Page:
This post-Brexit Sandwich saga seems to have grown a real set of legs recently, with every anti-Brexiteer claiming our sarnies are at severe risk.
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According to a report in politico.eu, our humble sarnie is toast if we leave the EU on WTO terms.
According to its report we Brits buy four billion sandwiches a year from supermarkets alone, all stuffed full of fresh foreign produce.
"I don't think consumers understand how complex and global our industry is," said Jim Winship, director of the British Sandwich Association. "If we crash out of Europe, we'd have problems even if only at border control because our industry works on a fresh basis and our products have a low shelf life. Ingredients could rot in the docks before getting to us."
Now, I thought I'd do a bit of research using my favourite search engine and lo and behold I found a Guardian report from 2003, you know, when Brexit was just a twinkle in Nigel's eye.
The crux of it is that all our 'fresh ' stuff ain't so fresh.
- Apple – Typical storage time 6 to 12 months
- Lettuce – Typical storage time 1 to 4 weeks
- Banana – Typical storage time 14 days
- Tomato – Typical storage time 1 to 6 weeks
- Potato – Typical storage time 2 to 12 months
- Carrot – Typical storage time 1 to 9 months
And, if such things like lettuce and tomato do find their way into a supermarket sandwich, do you think it will be those articles that are at the fresher end of the spectrum or those nearer their sell by dates?
Anyway, once we've got our fishing grounds back we can start enjoying copious amounts of fish and chips, then there's always the good old pastie or sausage roll isn't there?
Now, according to Bloomberg a person who is familiar with the situation, said that the UK is now aiming to complete the EU/UK Brexit deal by the end of November.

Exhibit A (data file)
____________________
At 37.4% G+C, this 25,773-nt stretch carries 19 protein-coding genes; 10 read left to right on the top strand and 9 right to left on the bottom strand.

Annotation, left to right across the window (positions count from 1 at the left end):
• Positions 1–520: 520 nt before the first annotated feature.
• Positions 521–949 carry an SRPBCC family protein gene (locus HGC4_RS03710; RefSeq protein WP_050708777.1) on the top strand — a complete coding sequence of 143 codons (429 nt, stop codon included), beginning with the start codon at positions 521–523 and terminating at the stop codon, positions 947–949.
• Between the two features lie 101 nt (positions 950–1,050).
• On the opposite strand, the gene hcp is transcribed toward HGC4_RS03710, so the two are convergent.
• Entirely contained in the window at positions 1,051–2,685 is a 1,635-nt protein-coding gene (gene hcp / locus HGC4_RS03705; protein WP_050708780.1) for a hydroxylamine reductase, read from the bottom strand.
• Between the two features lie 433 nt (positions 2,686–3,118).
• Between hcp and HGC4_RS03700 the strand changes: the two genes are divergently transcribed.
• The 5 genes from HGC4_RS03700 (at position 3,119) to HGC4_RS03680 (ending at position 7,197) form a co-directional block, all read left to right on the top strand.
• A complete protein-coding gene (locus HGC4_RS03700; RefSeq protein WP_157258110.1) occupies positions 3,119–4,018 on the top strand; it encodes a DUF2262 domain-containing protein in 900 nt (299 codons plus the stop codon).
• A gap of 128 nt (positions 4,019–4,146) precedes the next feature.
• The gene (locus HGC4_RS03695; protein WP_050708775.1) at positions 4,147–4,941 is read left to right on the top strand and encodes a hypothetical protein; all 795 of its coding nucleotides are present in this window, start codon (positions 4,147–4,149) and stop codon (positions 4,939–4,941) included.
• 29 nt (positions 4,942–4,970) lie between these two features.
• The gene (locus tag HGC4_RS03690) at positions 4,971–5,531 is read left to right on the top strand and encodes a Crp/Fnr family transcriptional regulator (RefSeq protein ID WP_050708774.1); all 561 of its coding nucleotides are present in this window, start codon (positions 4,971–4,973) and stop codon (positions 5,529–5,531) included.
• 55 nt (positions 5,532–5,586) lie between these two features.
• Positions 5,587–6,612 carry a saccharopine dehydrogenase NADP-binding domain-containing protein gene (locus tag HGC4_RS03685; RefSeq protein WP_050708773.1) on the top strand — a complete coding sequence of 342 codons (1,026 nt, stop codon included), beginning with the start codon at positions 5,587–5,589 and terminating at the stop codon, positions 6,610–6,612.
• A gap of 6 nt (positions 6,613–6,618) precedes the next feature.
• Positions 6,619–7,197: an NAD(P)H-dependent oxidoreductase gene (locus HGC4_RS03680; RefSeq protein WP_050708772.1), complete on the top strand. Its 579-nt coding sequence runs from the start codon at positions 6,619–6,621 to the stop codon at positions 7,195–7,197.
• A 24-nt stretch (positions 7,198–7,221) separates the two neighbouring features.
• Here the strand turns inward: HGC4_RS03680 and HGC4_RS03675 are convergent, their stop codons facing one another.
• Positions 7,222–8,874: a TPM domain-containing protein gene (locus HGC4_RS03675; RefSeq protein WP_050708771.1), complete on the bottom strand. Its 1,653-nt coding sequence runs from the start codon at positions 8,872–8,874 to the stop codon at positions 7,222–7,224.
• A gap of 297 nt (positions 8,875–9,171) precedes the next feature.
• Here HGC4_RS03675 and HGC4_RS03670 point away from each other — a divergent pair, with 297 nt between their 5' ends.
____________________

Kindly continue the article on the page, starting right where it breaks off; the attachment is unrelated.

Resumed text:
Whereas the EU wants it done and dusted by the end of this September.
"May's team thinks that by the end of November the EU will be so preoccupied with the prospect of Trump disrupting a G-20 summit that they will want to get the Brexit deal wrapped up…." Said Bloomberg.
So, she's going to try and play brinkmanship with the EU based on a deal that her own Brexiteers hate, the EU has all but discarded and even Remainers are not happy with.
In fact as far as I can see, the only people that want this deal to hang together now are one, the career Tory politicians who put party, power and position before the country! And two, those Remainers that see the Chequers deal as a way of keeping the UK tied firmly to the EU so offering a route to full re-entry later.
Moving on, the doom-sayers are, it seems, learning a lesson. The latest food scare to emerge is not about the day or week after Brexit, it is about the UK running out of food a year after a WTO Brexit.
"Britain would run out of food on this date next year if it cannot continue to easily import from the EU and elsewhere after Brexit, the National Farmers' Union has warned." Reports the Guardian.
Isn't it typical of Remoaners to continually portray a no-deal WTO Brexit as a no-trade Brexit. It isn't.
Trade will be done and a way around all these problems the Remainers keep throwing up will be found and found quickly when the chips are down.
Why, because the livelihoods of so many EU citizens rely on the UK buying their stuff.
And as the Guardian article itself points out, thirty years ago the UK produced 74% of its own food, that has now dropped to 60%.
But also bear in mind that the population of the UK has increased by over 16% in that same time, which may explain some of the difference. And if the population size increases at its present rate then we might see the need to import food increase evermore.
Now that is not an excuse to throw open the borders of this country to get more agricultural workers. It is a message to get control of our population growth and use our population's skills more sensibly and our land more sustainably.
Where is the logic in taking in more and more people to service an overstretched agricultural system and further erode our nation's food security forcing us to rely ever more heavily on imported food – unless of course your aim is to destroy the UK's ability to be self sufficient to any degree.
And that can only mean the aim to destroy the UK as a nation state altogether.